It’s taken six seasons, but Brexit has finally hit the Premier League.
Following the United Kingdom’s official departure from the European Union on 1 January 2021, the changes to transfer strategies many expected finally came.
The result is a substantial shift in Premier League investment and, for the first time in a decade, the elevation of English players to the most important in Europe.
Just look at the transfer window’s biggest deals.
Three of the top five highest value deals featured Englishmen.
Manchester City spent $140 million on Jack Grealish, Manchester United took Jadon Sancho for $100 million and Ben White was Arsenal’s for $60 million.
With Danny Ings was snapped up by Aston Villa for $42 million and Tammy Abraham going to Roma for $50 million, as it currently stands, half of the top ten transfers this summer involved English players.
You have to go back to 2011 when Liverpool bought Jordan Henderson and Manchester United signed Ashley Young and Phil Jones, to find a period when English stars traded at this level. But, even then, none of those deals was anywhere near the biggest.
Of course, it could change in the coming days, Real Madrid recently had a $200 million bid for Kylian Mbappe turned down, but it is unlikely that many Englishmen will be displaced from the list by the time the window closes.
Already over half a billion dollars has been spent on Englishmen this summer in total, which is a clear indication that habits have changed.
The consequences of this shift by Premier League teams to home-based talent is bad news for other European leagues.
The Premier League billions
For well over a decade the Premier League has dominated the global transfer market and consistently spends more money than any other league by a distance.
The imbalance is now so pronounced only a handful of top clubs in Europe can finance a deal a moderately-sized Premier League club can afford.
This inequality might sound like a negative thing for clubs outside the world’s richest league, but it also has its benefits.
Soccer finances are poor globally and, with the ever-increasing wage inflation continually pushing up costs, it’s increasingly difficult to run a club sustainably.
For sides with modest budgets selling a star player to an English club, or even generating interest from the Premier League, can get provide a transfer fee that balances the books.
Few places are this truer than in France.
In 2019, Ligue 1 even rebranded itself the ‘League of Talents,’ perhaps a nod to the superstars assembled by Paris Saint-Germain, but it was also an acknowledgement of the consistency to which it has produced the players of the future.
From Liverpool’s Sadio Mane and Fabinho to Manchester City’s Riyad Mahrez or Chelsea’s Ngolo Kante France has an outstanding record of developing top Premier League players.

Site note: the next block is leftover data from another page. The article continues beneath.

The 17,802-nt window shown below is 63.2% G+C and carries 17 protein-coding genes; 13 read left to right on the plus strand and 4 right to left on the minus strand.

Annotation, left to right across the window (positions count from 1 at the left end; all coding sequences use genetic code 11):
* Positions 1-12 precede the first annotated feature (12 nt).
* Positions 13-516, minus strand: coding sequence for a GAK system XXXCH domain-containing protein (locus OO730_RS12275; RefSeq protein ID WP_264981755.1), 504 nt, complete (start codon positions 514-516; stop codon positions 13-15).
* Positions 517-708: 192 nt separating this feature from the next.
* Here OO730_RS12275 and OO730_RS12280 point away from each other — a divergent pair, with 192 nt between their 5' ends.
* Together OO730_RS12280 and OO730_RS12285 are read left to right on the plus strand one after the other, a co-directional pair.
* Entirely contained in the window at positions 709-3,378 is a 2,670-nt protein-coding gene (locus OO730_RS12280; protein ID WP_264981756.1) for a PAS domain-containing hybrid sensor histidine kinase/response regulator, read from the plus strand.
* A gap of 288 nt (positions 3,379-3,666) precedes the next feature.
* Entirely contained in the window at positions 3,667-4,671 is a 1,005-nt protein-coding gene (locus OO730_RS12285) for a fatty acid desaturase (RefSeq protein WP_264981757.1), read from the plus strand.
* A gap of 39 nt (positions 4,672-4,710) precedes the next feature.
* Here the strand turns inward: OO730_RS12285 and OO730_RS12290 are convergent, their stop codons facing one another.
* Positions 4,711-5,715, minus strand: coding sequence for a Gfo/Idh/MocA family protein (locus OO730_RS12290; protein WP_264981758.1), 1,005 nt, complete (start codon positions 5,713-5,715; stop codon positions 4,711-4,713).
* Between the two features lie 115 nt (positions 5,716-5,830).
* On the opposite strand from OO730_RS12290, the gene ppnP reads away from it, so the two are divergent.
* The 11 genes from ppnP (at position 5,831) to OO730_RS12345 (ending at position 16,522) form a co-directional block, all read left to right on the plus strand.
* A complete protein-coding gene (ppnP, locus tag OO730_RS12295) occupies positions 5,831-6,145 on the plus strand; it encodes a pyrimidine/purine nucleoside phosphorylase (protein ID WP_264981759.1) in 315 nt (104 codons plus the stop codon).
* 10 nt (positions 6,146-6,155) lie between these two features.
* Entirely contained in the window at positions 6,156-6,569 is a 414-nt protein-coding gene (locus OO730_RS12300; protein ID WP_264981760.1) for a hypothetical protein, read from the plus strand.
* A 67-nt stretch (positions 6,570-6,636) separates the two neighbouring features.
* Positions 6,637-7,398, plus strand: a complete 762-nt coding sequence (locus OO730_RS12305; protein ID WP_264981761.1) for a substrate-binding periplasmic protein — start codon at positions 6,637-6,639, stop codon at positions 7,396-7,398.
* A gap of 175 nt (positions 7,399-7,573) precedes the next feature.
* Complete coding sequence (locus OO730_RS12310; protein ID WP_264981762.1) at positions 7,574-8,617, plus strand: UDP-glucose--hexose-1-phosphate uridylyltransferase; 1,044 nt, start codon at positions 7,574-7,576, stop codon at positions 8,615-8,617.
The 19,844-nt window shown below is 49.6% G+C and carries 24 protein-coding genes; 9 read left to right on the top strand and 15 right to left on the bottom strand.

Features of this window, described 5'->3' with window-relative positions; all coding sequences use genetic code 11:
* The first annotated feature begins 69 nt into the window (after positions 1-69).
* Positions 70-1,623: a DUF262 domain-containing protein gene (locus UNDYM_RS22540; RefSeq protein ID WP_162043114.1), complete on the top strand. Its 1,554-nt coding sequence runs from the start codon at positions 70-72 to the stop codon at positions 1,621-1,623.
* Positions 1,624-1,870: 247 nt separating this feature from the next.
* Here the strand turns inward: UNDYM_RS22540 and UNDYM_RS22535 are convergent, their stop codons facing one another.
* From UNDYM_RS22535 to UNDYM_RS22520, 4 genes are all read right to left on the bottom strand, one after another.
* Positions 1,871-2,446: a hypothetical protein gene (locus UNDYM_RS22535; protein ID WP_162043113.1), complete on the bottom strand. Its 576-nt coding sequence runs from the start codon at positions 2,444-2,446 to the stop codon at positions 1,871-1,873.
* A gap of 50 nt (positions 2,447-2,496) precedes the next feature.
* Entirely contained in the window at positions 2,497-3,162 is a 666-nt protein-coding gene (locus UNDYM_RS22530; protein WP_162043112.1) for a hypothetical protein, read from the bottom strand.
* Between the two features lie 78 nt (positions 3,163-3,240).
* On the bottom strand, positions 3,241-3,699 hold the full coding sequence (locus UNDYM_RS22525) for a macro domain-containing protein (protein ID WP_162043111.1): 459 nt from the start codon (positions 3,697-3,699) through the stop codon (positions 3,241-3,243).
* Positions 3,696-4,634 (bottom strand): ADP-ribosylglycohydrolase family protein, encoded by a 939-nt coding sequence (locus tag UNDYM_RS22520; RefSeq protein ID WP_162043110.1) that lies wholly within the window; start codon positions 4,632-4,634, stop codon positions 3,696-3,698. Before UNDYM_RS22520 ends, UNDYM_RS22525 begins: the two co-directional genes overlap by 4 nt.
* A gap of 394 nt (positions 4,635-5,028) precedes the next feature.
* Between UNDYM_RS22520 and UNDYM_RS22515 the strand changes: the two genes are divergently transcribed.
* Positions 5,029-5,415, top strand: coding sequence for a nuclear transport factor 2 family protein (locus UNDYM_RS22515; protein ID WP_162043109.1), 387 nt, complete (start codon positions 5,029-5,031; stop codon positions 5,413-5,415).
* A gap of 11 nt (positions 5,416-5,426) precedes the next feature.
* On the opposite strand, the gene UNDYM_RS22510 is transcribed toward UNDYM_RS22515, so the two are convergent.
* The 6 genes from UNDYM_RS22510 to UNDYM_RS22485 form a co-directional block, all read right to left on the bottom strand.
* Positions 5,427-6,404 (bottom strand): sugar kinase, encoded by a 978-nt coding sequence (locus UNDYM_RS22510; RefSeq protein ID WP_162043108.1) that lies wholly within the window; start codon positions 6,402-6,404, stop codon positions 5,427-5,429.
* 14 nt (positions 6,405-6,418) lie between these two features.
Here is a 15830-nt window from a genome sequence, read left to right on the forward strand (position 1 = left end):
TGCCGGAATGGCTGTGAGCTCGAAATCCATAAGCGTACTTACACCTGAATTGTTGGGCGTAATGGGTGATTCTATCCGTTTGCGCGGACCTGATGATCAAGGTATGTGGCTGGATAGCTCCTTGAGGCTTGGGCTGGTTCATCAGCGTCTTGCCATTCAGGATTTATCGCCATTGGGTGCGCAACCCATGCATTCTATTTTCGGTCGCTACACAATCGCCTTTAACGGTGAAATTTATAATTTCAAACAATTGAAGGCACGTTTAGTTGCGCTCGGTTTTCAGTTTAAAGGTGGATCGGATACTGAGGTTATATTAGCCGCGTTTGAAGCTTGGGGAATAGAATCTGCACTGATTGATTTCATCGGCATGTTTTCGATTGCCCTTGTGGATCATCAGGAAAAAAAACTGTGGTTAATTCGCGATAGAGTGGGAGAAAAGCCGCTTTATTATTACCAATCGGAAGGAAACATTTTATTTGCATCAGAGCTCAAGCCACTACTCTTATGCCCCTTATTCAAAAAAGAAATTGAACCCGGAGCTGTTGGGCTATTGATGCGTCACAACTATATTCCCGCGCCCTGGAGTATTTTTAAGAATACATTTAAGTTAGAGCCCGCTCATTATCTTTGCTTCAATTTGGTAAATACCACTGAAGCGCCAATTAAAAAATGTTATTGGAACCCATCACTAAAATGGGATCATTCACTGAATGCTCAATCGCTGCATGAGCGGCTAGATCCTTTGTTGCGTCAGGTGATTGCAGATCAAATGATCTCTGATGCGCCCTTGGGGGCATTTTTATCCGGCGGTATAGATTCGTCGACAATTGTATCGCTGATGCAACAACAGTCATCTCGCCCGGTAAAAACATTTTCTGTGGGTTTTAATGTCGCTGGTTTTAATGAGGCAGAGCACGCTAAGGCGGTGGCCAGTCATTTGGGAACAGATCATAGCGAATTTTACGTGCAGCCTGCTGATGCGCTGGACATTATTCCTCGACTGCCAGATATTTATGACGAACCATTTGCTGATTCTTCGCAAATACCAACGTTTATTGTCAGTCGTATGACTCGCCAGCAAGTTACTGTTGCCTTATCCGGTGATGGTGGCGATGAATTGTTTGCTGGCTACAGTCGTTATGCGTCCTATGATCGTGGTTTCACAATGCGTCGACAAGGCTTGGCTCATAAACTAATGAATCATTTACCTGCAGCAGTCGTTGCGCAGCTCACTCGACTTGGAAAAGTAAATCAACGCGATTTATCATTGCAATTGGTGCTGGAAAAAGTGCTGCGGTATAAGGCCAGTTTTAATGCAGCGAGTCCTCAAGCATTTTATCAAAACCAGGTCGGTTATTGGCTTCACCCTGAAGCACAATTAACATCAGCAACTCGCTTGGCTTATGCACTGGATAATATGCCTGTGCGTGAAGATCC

So it is of little surprise that English clubs like to go shopping there.
There have been few more popular destinations than Lille and, since 2016, the club has earned $207 million selling players to the Premier League.
This has been a vital source of revenue for a club whose finances have been complicated.
But Lille, which has substantial debts and was handed a transfer ban by the league’s financial watchdog in 2018, won the title last year with a team built on the profits of player sales.
This summer, with Ligue 1 in increasingly bad financial shape, it sold Boubakary Soumare to Leicester City for $24 million.
But they might not be able to rely on that money from the Premier League for much longer.
English clubs’ ‘European parking’
For Premier League sides the European Union’s freedom of movement laws was a great tool for player recruitment.
They enabled them to hoover up talent from across the continent and, if they had an EU passport, not worry about any issues securing the legal right to work.
But now the points-based immigration system introduced by the UK government post-Brexit has meant players require Governing Body Endorsement (GBE).
This is granted by an independent board who consider criteria ranging from the number of international appearances to the quality of the selling club.
For a team like Lille, that means that exceptional deals like the $100 million earned from Arsenal for Nicolas Pepe will still go ahead. But the steady $15 million transfers, like Brighton paid for Yves Bissouma or Southhampton for Soufane Boufal, may be less straightforward.
University of Liverpool soccer finance expert Kieran Maguire believes the habits of English clubs have already changed.
“Small clubs, such as Crystal Palace, they would have been looking to recruit from Europe and now it becomes more difficult for them,” he tells me.
“They have to go through this extra set of hoops in terms of the post-Brexit restrictions imposed by the government.”
One solution to this regulatory conundrum could make the disparity between the Premier League and the rest of Europe even worse, by cutting out the selling club altogether.
Now rather than buying the players directly, English sides are looking to acquire an entire club abroad for parking talent and waiting for it to acquire the relevant GBE criteria.
“There has been talk of Leeds United’s [owner] Radrizzani buying a club in Italy,” Maguire continues.
“Brighton’s owner also owns a club in Belgium and uses that as a sort of a parking area where if [they] can’t bring a player for the UK, he’ll go to Belgium with a view to hopefully getting the points which allow them to come.
“I think that’s a model that the clubs are monitoring.”
Lille will hope that not too many adopt it and there remains a market for it to exploit.
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